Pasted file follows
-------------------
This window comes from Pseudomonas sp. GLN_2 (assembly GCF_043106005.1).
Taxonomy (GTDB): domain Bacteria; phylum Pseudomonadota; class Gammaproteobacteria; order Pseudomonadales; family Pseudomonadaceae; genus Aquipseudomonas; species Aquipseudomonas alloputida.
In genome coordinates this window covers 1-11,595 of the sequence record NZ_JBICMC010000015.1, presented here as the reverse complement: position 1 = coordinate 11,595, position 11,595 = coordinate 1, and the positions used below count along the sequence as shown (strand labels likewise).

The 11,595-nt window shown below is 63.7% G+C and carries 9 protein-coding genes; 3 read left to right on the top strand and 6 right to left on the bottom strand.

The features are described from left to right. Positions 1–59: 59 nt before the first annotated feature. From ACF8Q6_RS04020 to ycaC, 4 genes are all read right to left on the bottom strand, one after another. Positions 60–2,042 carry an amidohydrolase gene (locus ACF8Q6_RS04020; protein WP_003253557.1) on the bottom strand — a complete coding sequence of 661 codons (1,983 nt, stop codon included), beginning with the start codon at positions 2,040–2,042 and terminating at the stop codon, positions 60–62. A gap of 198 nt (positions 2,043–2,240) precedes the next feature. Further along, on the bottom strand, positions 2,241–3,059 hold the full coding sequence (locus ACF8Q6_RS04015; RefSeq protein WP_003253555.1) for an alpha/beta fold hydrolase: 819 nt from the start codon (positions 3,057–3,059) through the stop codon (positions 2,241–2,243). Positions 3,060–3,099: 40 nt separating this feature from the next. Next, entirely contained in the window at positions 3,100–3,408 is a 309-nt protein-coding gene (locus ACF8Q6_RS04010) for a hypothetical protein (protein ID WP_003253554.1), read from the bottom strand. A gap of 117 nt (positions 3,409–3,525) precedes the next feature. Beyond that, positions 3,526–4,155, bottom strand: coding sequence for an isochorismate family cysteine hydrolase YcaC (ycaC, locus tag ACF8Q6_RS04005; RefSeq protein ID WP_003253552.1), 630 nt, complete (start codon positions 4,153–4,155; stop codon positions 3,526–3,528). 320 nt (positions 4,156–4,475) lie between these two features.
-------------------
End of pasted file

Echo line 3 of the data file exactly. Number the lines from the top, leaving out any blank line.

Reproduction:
In genome coordinates this window covers 1-11,595 of the sequence record NZ_JBICMC010000015.1, presented here as the reverse complement: position 1 = coordinate 11,595, position 11,595 = coordinate 1, and the positions used below count along the sequence as shown (strand labels likewise).